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Why is the military at increased risk?

BKells

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Superbug at Canada's doorstep
Last Updated: Tuesday, January 2, 2007 | 12:16 PM ET
CBC News

A superbug that is popping up in locker rooms and day cares in the U.S. is poised to "emerge in force" in Canada, doctors warn.

Community-associated methicillin-resistant Staphylococcus aureus, or CA-MRSA, was previously confined to hospitals but epidemics are occurring in the U.S. and it's making inroads in Canada, according to a commentary published Tuesday in the Canadian Medical Association Journal.

The bacteria cause large boil-like infections, and can cause hemorrhagic pneumonia or flesh-eating disease in rare cases.

The organism is an "old foe with new fangs: a pathogen combining virulence, resistance and an ability to disseminate at large," Dr. John Conly, an infectious disease specialist and professor of medicine at the University of Calgary and his colleagues wrote.

New Canadian guidelines for health-care workers are meant to prevent and manage the problem, the study's authors said.

In the U.S., clusters of infections have been reported among professional baseball and football players, and toddlers in day care.
Continue Article

So far in Canada, outbreaks have occurred in B.C., Alberta, Saskatchewan, Manitoba and Ontario, with infections reported in Toronto, Montreal and Quebec City.

Two fatalities in Canada have also been linked to the germ: a healthy 30-year-old Calgary man and a three-month-old infant in Toronto in 2005. The deaths resulted from necrotizing pneumonia, or lung abscesses, the commentators said.

"We don't understand a whole lot," said Shirley Paton, an infectious disease expert at the Public Health Agency of Canada, where studies aim to help answer the questions, "Why now, why here, why outside the hospital?"
Prevention tips

To prevent cases, the authors suggest emphasizing hygiene at day-care centres and schools, such as:

    * Washing hands or using alcohol gels.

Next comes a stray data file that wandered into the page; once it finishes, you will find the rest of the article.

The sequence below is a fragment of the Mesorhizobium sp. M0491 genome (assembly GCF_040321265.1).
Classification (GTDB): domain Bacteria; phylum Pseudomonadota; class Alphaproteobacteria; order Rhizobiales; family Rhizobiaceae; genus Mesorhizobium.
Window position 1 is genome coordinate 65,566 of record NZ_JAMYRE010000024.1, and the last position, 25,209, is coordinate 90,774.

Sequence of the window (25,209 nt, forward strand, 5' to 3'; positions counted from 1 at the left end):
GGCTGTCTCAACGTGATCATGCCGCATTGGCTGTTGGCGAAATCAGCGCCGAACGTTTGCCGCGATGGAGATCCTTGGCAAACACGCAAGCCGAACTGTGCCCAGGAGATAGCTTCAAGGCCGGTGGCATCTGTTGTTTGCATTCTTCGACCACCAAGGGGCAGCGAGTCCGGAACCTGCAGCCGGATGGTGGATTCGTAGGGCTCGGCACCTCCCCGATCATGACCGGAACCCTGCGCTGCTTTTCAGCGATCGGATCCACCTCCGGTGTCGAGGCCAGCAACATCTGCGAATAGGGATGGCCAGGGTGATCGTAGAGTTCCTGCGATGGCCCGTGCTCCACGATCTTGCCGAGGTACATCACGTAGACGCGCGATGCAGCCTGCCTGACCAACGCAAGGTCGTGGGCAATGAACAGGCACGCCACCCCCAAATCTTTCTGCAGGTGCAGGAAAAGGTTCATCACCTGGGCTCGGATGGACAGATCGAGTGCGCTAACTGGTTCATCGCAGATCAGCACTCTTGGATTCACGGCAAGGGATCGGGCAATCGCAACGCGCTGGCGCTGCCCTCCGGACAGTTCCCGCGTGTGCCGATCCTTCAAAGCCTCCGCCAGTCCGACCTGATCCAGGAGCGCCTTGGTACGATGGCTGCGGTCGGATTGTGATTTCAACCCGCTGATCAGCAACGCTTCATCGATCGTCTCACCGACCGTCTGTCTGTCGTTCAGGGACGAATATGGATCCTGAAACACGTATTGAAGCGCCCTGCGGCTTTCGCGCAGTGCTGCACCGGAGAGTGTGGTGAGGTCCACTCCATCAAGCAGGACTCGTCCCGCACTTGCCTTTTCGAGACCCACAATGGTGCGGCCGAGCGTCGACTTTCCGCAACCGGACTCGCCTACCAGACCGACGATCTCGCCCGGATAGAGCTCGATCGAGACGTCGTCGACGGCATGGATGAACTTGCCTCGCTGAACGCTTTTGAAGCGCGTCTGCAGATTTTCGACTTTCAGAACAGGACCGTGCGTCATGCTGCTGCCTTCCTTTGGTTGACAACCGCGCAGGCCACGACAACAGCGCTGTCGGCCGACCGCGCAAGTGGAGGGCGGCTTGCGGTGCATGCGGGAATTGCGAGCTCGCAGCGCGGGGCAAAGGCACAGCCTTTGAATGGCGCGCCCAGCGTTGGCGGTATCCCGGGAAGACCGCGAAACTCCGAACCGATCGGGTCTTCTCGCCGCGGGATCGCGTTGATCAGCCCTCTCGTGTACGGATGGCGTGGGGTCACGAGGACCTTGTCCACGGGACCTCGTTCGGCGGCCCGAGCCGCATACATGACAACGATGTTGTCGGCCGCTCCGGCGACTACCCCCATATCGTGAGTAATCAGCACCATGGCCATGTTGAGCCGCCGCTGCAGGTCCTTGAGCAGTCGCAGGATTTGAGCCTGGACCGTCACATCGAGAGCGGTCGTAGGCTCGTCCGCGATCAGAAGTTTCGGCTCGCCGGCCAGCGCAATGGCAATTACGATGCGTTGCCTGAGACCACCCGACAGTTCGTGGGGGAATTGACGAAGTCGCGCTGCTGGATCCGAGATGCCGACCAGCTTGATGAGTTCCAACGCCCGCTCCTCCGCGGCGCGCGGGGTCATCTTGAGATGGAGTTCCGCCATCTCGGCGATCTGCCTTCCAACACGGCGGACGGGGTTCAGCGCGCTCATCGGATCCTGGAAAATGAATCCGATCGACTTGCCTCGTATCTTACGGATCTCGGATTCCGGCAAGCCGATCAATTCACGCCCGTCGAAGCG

* Keeping kids at home if a draining wound cannot be consistently covered.
    * Practising respiratory etiquette like covering coughs.

Athletes, particularly those participating in contact sports, are also at risk, and should also practise hygiene such as showering after every practice or game, cleaning common bathing areas frequently, and regularly cleaning equipment.

Doctors and veterinarians should also keep in mind that pets may act as a reservoir for infections.

Traditional risk groups include intravenous drug users, the homeless, First Nations, the military, people infected with HIV and prison inmates.

Two years ago, Christine Besson and her father founded the Montreal-based Association to Defend Victims of Nosocomial [originating in hospital] Infections after he was infected with MRSA.

"The minute we saw that it was starting in the States, we knew at one point it was going to go through the border," she said. "Bacteria are more dangerous than terrorists," because people carry them without knowing it.

Infectious disease experts do not want to sensationalize cases of CA-MRSA, but stress the simple preventive steps may help. So far, CA-MRSA is resistant to some antibiotics but not as many as strains in hospitals.

http://www.cbc.ca/health/story/2007/01/02/mrsa-superbug.html

Why?
 

jbeach95

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Trinity said:
close quarter communial living and working  (IMO)

This is seen in other places that have such conditions, like schools or workplaces. It is common for diseases to spread more rapidly in these conditions, thus increasing the risk of those in them. An example is that the spread of the Spanish Flu (1918-1919) was hastened by the mass concentration and movements of troops. This would also make the use of biological weapons more deadly, as the disease could be spread to many others before any signs or symptoms become noticeable.
 

govenor_mac

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I don't know where the CBC got their info but I work in a  Nursing home and numerous residents have MRSA and there are no boils or flesh eruptions etc. The MRSA is usually in the nares, groins or around a feeding tube site. We were educated on this time and again and there was no mention on what the CBC stated. Makes me want to question the Dept. of Health here in N.S. We were told that many of the staff probably have it and don't know it as there are no signs or symptoms. You have to be swabed to get a diagnosis.You are then antibiotic resistant. We were also told that it will be wide spread as it is so very contagious.Can anyone shed some light on this?
 

Haggis

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I read a lengthly article on CA-MRSA a couple of years ago in "Men's Health" magazine.  The bacteria flourishes in warm, moist and heavily utilised environments.  These would be the conditions found in gyms locker rooms, changerooms, barracks ablution areas, field ablution areas, MLBUs etc.  I no longer have this magazine, as I long ago donated it to our gym reading rack, but I recall it's tone to be far less alarmist than this piece.  It did stress that good personal hygeine, including wearing clean PT kit, shower sandals, and using a clean towel every day are big preventative factors.
 

govenor_mac

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Yes, The bacteria flourishes in warm moist places but the places are on the body not in gym rooms etc. It doesn't live on clothing etc. It does if you had it in the nares and you blew your nose...the tissue would be comtaminated or on the groins.......
 
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